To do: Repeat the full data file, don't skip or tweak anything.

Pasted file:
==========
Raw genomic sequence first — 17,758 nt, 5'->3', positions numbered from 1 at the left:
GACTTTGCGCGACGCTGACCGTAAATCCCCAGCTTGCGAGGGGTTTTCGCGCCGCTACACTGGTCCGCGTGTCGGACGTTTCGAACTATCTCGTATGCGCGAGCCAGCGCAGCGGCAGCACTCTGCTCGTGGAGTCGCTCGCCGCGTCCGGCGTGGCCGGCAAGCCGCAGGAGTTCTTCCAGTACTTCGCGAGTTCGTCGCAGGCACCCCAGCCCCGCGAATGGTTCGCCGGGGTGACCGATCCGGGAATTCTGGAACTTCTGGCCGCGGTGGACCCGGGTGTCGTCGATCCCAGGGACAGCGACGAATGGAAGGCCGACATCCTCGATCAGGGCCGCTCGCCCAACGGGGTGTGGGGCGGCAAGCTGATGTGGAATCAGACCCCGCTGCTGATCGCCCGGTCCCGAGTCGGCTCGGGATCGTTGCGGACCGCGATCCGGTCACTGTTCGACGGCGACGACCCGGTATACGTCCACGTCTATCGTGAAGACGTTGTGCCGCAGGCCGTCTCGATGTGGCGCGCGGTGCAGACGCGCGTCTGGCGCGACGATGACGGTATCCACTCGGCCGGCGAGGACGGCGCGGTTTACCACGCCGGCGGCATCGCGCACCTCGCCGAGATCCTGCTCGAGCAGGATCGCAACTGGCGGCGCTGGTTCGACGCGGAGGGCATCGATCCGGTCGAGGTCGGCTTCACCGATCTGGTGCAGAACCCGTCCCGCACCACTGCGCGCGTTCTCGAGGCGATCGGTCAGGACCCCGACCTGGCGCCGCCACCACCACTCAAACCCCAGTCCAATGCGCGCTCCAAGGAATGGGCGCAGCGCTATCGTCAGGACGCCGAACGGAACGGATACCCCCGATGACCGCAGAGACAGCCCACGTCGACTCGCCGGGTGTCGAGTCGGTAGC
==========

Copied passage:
Raw genomic sequence first — 17,758 nt, 5'->3', positions numbered from 1 at the left:
GACTTTGCGCGACGCTGACCGTAAATCCCCAGCTTGCGAGGGGTTTTCGCGCCGCTACACTGGTCCGCGTGTCGGACGTTTCGAACTATCTCGTATGCGCGAGCCAGCGCAGCGGCAGCACTCTGCTCGTGGAGTCGCTCGCCGCGTCCGGCGTGGCCGGCAAGCCGCAGGAGTTCTTCCAGTACTTCGCGAGTTCGTCGCAGGCACCCCAGCCCCGCGAATGGTTCGCCGGGGTGACCGATCCGGGAATTCTGGAACTTCTGGCCGCGGTGGACCCGGGTGTCGTCGATCCCAGGGACAGCGACGAATGGAAGGCCGACATCCTCGATCAGGGCCGCTCGCCCAACGGGGTGTGGGGCGGCAAGCTGATGTGGAATCAGACCCCGCTGCTGATCGCCCGGTCCCGAGTCGGCTCGGGATCGTTGCGGACCGCGATCCGGTCACTGTTCGACGGCGACGACCCGGTATACGTCCACGTCTATCGTGAAGACGTTGTGCCGCAGGCCGTCTCGATGTGGCGCGCGGTGCAGACGCGCGTCTGGCGCGACGATGACGGTATCCACTCGGCCGGCGAGGACGGCGCGGTTTACCACGCCGGCGGCATCGCGCACCTCGCCGAGATCCTGCTCGAGCAGGATCGCAACTGGCGGCGCTGGTTCGACGCGGAGGGCATCGATCCGGTCGAGGTCGGCTTCACCGATCTGGTGCAGAACCCGTCCCGCACCACTGCGCGCGTTCTCGAGGCGATCGGTCAGGACCCCGACCTGGCGCCGCCACCACCACTCAAACCCCAGTCCAATGCGCGCTCCAAGGAATGGGCGCAGCGCTATCGTCAGGACGCCGAACGGAACGGATACCCCCGATGACCGCAGAGACAGCCCACGTCGACTCGCCGGGTGTCGAGTCGGTAGC